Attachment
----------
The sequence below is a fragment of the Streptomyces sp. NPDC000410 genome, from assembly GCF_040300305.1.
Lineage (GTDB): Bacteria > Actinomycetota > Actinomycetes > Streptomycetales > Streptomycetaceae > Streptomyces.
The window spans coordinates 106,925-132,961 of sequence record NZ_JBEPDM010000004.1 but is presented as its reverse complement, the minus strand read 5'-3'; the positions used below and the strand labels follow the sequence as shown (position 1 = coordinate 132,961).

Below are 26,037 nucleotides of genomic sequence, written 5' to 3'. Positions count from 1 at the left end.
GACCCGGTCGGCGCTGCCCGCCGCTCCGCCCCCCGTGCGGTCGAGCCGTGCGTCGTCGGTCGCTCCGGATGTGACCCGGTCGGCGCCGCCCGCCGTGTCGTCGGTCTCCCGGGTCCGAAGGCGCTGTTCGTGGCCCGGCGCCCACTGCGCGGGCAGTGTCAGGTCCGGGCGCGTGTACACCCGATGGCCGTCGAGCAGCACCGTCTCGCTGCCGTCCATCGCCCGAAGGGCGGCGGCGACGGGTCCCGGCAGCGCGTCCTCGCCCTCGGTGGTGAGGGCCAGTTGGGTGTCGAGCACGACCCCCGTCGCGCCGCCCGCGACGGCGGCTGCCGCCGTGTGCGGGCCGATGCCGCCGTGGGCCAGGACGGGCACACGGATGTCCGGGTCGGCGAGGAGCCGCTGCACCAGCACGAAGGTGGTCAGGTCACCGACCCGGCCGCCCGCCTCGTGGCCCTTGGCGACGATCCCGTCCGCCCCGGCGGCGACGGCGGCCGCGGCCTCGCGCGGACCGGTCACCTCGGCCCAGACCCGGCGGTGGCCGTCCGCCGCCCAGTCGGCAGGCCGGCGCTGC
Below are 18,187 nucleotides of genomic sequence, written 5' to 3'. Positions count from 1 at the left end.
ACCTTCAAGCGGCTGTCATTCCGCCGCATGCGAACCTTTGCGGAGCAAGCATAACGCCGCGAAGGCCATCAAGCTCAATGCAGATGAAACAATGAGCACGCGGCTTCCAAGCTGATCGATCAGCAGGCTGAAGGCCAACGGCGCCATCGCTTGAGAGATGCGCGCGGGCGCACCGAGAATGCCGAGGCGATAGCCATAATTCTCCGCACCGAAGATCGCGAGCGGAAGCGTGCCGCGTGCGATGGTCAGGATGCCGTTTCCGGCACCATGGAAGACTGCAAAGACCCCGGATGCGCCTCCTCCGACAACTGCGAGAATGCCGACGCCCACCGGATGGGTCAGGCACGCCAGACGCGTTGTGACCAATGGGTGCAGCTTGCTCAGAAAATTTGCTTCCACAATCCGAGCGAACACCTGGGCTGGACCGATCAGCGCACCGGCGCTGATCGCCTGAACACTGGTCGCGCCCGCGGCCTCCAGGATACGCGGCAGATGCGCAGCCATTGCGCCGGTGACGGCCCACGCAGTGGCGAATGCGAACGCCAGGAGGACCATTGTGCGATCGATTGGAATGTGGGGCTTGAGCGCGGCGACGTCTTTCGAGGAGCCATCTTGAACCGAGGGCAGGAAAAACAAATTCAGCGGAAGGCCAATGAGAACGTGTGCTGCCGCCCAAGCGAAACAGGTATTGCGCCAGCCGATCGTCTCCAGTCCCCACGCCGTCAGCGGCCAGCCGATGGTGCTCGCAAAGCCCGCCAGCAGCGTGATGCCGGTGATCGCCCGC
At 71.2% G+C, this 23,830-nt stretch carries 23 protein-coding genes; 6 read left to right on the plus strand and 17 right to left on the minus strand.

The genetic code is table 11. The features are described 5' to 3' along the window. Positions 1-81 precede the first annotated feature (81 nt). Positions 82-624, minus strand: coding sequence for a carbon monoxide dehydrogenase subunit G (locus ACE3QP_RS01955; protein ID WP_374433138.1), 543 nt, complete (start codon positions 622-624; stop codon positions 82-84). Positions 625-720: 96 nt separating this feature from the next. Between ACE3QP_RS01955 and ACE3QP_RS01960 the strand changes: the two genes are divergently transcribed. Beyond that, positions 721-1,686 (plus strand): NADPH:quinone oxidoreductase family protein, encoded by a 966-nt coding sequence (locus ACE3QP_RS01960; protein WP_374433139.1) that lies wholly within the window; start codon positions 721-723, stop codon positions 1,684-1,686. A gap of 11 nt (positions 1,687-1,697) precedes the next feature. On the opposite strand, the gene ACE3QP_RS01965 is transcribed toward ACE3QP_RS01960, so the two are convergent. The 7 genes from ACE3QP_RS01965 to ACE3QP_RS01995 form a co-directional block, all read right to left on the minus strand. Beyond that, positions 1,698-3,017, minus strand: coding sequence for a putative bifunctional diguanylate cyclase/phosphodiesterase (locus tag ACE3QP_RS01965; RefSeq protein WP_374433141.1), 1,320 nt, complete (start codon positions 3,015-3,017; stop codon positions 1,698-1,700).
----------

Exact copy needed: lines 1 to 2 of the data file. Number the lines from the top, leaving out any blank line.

The sequence below is a fragment of the Streptomyces sp. NPDC000410 genome, from assembly GCF_040300305.1.
Lineage (GTDB): Bacteria > Actinomycetota > Actinomycetes > Streptomycetales > Streptomycetaceae > Streptomyces.